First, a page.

Searching over 5,500,000 cases.


searching
Buy This Entire Record For $7.95

Download the entire decision to receive the complete text, official citation,
docket number, dissents and concurrences, and footnotes for this case.

Learn more about what you receive with purchase of this case.

11/22/94 T.D. v. LESTER BALDWIN

November 22, 1994

IN RE T.D., I.D., AND L.B., JR., (THE PEOPLE OF THE STATE OF ILLINOIS, PETITIONER-APPELLEE,
v.
LESTER BALDWIN, SR., RESPONDENT-APPELLANT.)



APPEAL FROM THE CIRCUIT COURT OF COOK COUNTY. THE HONORABLE HARRY B. ARON, JUDGE PRESIDING.

Scariano, Hartman, McCORMICK

The opinion of the court was delivered by: Scariano

JUSTICE SCARIANO delivered the opinion of the court:

Respondent Lester Baldwin, Sr. appeals from the trial court's finding that he is an unfit person based on his failure to maintain a reasonable degree of interest, concern or responsibility regarding the welfare of his three children. See 750 ILCS 50/1(D)(b) (West 1993). He maintains that the trial court's finding was against the manifest weight of the evidence.

Two of respondent's children, T.D. (Trissie) and L.B., Jr. (Lester), were born in 1987. Trissie was born at home on December 24, 1987, weighing one pound, 11 ounces. Shortly after the birth, her mother, Irma Durdin, went to the hospital where it was discovered that she was still pregnant, but she refused to remain hospitalized. However, she returned on January 3, 1988, and gave birth to Trissie's twin, Lester, on January 6, 1988. Lester weighed two pounds, eight ounces, and had traces of PCP and cocaine in his system. The babies remained hospitalized until April 1988.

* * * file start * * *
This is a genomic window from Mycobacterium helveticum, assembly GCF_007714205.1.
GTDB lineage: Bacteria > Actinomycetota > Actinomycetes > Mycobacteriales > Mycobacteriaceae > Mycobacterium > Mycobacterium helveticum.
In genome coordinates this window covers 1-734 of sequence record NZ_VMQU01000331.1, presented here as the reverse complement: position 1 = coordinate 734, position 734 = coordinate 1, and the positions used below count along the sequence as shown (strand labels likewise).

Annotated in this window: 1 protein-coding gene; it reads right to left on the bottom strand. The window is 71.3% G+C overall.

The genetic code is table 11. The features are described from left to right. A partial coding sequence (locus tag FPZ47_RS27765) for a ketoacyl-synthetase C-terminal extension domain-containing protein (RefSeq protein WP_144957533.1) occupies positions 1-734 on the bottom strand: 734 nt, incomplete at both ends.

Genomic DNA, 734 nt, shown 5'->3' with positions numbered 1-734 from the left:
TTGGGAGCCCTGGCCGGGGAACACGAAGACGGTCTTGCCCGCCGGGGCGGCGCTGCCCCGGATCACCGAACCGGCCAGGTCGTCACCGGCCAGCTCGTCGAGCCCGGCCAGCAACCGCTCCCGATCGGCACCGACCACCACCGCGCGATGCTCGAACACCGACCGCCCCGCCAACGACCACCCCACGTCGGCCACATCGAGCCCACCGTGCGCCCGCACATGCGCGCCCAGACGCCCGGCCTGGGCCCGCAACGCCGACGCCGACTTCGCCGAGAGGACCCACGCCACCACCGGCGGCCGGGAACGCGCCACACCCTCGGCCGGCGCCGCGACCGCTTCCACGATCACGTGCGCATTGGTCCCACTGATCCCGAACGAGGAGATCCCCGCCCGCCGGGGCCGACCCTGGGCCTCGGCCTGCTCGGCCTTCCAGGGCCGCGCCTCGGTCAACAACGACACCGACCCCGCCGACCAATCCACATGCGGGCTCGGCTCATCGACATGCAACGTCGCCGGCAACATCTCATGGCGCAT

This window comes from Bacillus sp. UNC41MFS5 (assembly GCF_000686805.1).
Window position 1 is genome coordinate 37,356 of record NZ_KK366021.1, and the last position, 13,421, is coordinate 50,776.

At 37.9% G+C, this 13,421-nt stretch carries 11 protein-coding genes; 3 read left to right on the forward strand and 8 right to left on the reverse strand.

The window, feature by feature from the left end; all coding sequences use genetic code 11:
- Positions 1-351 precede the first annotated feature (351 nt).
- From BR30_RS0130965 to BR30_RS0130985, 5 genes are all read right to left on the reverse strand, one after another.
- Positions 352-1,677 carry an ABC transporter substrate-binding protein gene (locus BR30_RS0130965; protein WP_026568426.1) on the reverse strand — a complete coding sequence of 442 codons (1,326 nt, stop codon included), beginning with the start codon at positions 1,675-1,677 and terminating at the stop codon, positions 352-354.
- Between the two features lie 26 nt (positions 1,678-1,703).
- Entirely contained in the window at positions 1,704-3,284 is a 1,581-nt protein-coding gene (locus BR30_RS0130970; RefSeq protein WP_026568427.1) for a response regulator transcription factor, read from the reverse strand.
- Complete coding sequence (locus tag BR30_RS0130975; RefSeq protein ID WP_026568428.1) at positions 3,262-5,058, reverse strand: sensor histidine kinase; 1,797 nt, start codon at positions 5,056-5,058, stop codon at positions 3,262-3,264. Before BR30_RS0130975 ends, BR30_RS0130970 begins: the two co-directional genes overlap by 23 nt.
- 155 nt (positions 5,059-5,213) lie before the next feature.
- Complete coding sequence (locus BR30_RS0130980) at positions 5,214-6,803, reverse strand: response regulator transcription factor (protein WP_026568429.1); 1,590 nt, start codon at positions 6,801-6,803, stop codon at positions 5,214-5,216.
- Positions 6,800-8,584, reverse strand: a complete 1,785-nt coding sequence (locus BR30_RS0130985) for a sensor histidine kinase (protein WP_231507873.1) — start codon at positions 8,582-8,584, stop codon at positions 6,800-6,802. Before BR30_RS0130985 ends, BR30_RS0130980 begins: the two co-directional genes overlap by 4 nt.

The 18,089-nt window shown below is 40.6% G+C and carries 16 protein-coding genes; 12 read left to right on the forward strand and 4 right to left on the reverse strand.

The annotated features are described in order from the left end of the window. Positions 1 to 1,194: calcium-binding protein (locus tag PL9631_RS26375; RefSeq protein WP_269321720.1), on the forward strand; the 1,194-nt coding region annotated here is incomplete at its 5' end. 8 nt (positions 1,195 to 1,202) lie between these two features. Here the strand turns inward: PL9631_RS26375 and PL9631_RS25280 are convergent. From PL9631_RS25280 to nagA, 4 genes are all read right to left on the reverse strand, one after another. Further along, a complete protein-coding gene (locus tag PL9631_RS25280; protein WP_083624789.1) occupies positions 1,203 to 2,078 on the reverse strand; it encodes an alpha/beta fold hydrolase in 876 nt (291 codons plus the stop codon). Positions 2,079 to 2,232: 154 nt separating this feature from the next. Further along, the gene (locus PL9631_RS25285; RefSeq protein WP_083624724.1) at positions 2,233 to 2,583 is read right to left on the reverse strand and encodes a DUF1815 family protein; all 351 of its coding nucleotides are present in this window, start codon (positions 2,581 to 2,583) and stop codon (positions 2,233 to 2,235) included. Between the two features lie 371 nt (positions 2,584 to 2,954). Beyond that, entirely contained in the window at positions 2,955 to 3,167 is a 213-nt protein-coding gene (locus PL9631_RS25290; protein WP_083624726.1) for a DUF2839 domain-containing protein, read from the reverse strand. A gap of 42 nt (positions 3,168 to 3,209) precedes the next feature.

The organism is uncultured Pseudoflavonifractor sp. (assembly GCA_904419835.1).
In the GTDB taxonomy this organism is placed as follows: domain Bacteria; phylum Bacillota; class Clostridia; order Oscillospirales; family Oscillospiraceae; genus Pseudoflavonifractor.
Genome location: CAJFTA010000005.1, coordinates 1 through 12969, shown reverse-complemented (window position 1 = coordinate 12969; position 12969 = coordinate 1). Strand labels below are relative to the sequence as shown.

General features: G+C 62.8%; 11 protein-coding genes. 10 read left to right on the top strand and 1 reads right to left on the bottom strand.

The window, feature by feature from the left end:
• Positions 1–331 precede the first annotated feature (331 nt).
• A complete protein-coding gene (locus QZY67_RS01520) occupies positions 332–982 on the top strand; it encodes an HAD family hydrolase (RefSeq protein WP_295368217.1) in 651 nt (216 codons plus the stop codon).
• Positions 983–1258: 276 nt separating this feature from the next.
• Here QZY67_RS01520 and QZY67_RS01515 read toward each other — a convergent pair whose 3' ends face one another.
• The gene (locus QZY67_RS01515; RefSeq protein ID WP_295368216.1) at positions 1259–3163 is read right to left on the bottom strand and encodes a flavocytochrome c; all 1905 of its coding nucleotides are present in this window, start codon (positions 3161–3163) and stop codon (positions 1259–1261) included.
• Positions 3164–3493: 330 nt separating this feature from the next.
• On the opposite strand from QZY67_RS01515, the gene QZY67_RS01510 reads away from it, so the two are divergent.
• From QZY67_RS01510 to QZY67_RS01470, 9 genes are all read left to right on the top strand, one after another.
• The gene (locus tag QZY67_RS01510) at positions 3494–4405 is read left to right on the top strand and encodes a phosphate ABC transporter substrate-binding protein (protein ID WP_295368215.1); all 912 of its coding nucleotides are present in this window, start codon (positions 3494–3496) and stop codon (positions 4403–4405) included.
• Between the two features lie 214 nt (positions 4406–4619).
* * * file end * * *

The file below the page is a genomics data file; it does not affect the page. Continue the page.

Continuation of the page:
The Department of Children and Family Services (DCFS) subsequently petitioned for adjudication of wardship and was awarded temporary custody of the twins. DCFS entered the case because the drugs found in Lester's system indicated that his mother had used drugs in violation of an order of protection issued in regard to her two older children. *fn1 (See 705 ILCS 405/2-3(1)(c) (defining a neglected minor as "any newborn infant whose blood or urine contains any amount of a controlled substance * * * or a metabolite of such substances * * *.") DCFS did not allege that respondent was neglectful.